The Devil in the White City draws the reader into a time of magic and majesty, made all the more appealing by a supporting cast of real-life characters, including Buffalo Bill, Theodore Dreiser, Susan B. Anthony, Thomas Edison, Archduke Francis Ferdinand, and others. Erik Larson’s gifts as a storyteller are magnificently displayed in this rich narrative of the master builder, the killer, and the great fair that obsessed them both.
To find out more about this book, go to http://www.DevilInTheWhiteCity.com.
Michael L. Printz Honor Book
Los Angeles Times Book Prize Finalist
Katherine V thought boys were gross
Katherine X just wanted to be friends
Katherine XVIII dumped him in an e-mail
K-19 broke his heart
When it comes to relationships, Colin Singleton's type happens to be girls named Katherine. And when it comes to girls named Katherine, Colin is always getting dumped. Nineteen times, to be exact.
On a road trip miles from home, this anagram-happy, washed-up child prodigy has ten thousand dollars in his pocket, a bloodthirsty feral hog on his trail, and an overweight, Judge Judy-loving best friend riding shotgun--but no Katherines. Colin is on a mission to prove The Theorem of Underlying Katherine Predictability, which he hopes will predict the future of any relationship, avenge Dumpees everywhere, and finally win him the girl.
Love, friendship, and a dead Austro-Hungarian archduke add up to surprising and heart-changing conclusions in this ingeniously layered comic novel about reinventing oneself.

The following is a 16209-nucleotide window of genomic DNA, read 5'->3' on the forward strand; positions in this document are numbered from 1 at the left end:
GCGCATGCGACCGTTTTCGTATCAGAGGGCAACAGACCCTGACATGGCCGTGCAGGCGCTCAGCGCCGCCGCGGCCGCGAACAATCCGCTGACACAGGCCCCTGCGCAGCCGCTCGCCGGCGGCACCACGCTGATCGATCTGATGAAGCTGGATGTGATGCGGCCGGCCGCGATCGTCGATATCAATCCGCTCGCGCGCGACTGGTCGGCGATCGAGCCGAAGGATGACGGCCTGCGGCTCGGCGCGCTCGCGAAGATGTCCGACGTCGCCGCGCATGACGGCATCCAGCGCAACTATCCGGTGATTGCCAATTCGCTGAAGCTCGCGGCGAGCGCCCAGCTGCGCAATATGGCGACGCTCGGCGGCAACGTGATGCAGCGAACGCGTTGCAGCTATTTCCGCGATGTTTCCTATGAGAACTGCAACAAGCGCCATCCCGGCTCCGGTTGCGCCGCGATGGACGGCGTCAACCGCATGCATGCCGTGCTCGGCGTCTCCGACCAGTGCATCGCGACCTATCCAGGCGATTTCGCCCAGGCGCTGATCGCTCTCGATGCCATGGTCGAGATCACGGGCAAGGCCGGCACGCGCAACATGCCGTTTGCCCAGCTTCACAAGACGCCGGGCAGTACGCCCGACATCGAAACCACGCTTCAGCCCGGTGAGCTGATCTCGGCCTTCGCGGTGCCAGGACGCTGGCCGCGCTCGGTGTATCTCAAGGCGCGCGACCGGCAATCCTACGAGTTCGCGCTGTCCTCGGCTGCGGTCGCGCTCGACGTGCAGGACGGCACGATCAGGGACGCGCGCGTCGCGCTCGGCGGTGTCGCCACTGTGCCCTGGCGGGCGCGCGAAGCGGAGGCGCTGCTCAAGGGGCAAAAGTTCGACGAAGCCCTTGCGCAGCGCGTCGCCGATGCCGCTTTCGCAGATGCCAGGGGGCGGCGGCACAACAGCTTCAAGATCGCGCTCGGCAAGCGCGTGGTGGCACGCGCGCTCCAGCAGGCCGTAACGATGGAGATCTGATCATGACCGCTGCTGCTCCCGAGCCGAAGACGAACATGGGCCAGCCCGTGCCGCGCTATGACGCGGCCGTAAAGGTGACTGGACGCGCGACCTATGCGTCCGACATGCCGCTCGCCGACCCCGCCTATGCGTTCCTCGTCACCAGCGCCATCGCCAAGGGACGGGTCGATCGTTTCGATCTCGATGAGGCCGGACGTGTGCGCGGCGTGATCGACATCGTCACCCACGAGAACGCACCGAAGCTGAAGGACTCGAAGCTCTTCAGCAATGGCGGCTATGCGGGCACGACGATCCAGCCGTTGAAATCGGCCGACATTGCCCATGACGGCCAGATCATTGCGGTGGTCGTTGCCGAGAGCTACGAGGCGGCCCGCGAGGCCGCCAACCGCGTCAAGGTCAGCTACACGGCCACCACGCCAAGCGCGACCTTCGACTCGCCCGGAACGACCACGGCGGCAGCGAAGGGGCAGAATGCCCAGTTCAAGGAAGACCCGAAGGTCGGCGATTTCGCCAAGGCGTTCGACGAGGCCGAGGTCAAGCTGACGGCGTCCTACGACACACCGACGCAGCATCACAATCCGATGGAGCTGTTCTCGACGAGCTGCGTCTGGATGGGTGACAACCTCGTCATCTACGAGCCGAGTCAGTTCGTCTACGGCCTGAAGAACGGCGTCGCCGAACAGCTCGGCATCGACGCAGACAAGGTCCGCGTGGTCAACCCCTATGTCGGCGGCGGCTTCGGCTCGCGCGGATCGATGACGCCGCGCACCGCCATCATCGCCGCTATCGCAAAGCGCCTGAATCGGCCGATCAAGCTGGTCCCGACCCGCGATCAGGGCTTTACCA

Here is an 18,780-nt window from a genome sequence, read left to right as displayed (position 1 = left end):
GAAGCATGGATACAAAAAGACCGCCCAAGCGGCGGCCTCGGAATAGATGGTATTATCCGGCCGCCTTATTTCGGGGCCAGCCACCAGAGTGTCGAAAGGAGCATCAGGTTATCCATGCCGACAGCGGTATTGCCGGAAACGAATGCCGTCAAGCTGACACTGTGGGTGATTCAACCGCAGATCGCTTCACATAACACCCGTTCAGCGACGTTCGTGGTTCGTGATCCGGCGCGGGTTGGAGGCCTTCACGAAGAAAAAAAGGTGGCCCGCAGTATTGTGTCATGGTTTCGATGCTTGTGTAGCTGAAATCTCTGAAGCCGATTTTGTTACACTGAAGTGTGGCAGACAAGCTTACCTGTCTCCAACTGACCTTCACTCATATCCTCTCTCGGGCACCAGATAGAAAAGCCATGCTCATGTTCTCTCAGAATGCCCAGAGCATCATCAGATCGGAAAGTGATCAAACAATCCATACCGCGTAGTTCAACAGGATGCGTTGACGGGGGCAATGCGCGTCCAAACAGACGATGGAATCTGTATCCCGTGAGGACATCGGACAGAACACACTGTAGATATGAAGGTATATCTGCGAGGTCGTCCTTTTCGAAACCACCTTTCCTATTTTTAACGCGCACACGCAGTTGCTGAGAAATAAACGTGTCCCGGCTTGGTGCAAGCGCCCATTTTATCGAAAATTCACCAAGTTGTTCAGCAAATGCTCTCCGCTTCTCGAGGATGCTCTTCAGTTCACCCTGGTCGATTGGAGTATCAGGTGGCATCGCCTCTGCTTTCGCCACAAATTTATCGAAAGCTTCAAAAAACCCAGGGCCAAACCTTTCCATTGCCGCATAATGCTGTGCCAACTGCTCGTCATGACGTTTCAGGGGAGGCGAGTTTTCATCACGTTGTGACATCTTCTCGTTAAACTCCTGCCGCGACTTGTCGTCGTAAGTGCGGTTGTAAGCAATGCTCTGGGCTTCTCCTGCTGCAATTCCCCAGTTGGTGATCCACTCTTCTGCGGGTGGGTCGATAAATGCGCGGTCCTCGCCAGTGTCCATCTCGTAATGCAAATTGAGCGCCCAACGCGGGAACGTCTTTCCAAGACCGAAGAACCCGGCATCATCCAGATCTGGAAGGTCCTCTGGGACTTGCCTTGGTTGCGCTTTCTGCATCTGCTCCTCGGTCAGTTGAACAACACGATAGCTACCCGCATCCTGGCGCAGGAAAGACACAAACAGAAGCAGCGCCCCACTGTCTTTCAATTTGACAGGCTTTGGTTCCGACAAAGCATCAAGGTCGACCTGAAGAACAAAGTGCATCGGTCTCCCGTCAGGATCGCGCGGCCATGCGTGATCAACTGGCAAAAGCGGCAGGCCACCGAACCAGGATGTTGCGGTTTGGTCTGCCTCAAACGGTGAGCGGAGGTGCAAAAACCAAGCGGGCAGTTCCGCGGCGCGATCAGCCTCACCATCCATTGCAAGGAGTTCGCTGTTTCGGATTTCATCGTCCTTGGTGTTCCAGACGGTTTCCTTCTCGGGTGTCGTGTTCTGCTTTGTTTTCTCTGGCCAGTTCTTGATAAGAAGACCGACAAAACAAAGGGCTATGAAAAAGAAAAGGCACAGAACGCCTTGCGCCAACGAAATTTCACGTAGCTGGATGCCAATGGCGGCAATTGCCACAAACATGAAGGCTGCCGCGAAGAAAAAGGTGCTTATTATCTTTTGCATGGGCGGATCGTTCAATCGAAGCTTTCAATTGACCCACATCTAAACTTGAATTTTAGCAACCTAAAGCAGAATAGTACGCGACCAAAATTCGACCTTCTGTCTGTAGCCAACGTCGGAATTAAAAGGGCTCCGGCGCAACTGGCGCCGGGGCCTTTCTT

In Corrupt Illinois, veteran political observers Thomas J. Gradel and Dick Simpson take aim at business-as-usual. Naming names, the authors lead readers through a gallery of rogues and rotten apples to illustrate how generations of chicanery have undermined faith in, and hope for, honest government. From there, they lay out how to implement institutional reforms that provide accountability and eradicate the favoritism, sweetheart deals, and conflicts of interest corroding our civic life.
Corrupt Illinois lays out a blueprint to transform our politics from a pay-to-play–driven marketplace into what it should be: an instrument of public good.
Acclaimed historian Doris Kearns Goodwin illuminates Lincoln's political genius in this highly original work, as the one-term congressman and prairie lawyer rises from obscurity to prevail over three gifted rivals of national reputation to become president.
On May 18, 1860, William H. Seward, Salmon P. Chase, Edward Bates, and Abraham Lincoln waited in their hometowns for the results from the Republican National Convention in Chicago. When Lincoln emerged as the victor, his rivals were dismayed and angry.